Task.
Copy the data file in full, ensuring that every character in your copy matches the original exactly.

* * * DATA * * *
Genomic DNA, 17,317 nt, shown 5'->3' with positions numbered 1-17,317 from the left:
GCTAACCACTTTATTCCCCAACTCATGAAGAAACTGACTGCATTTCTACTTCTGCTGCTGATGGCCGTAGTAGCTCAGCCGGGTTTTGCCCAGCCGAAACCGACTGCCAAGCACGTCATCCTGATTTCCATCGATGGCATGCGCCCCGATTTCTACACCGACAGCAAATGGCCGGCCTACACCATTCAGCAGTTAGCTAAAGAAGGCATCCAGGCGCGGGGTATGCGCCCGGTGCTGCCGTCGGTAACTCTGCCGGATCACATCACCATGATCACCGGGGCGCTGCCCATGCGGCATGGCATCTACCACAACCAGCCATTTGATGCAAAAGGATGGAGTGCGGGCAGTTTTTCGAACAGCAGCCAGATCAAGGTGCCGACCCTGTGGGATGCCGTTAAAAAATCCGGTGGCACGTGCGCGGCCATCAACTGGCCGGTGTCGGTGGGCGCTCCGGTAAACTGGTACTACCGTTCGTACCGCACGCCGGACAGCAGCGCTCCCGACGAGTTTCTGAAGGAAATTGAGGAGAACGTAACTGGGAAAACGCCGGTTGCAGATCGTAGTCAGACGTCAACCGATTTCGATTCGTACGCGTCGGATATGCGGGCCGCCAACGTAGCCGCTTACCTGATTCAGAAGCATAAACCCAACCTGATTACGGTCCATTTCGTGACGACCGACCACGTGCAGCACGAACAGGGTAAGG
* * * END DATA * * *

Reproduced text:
Genomic DNA, 17,317 nt, shown 5'->3' with positions numbered 1-17,317 from the left:
GCTAACCACTTTATTCCCCAACTCATGAAGAAACTGACTGCATTTCTACTTCTGCTGCTGATGGCCGTAGTAGCTCAGCCGGGTTTTGCCCAGCCGAAACCGACTGCCAAGCACGTCATCCTGATTTCCATCGATGGCATGCGCCCCGATTTCTACACCGACAGCAAATGGCCGGCCTACACCATTCAGCAGTTAGCTAAAGAAGGCATCCAGGCGCGGGGTATGCGCCCGGTGCTGCCGTCGGTAACTCTGCCGGATCACATCACCATGATCACCGGGGCGCTGCCCATGCGGCATGGCATCTACCACAACCAGCCATTTGATGCAAAAGGATGGAGTGCGGGCAGTTTTTCGAACAGCAGCCAGATCAAGGTGCCGACCCTGTGGGATGCCGTTAAAAAATCCGGTGGCACGTGCGCGGCCATCAACTGGCCGGTGTCGGTGGGCGCTCCGGTAAACTGGTACTACCGTTCGTACCGCACGCCGGACAGCAGCGCTCCCGACGAGTTTCTGAAGGAAATTGAGGAGAACGTAACTGGGAAAACGCCGGTTGCAGATCGTAGTCAGACGTCAACCGATTTCGATTCGTACGCGTCGGATATGCGGGCCGCCAACGTAGCCGCTTACCTGATTCAGAAGCATAAACCCAACCTGATTACGGTCCATTTCGTGACGACCGACCACGTGCAGCACGAACAGGGTAAGG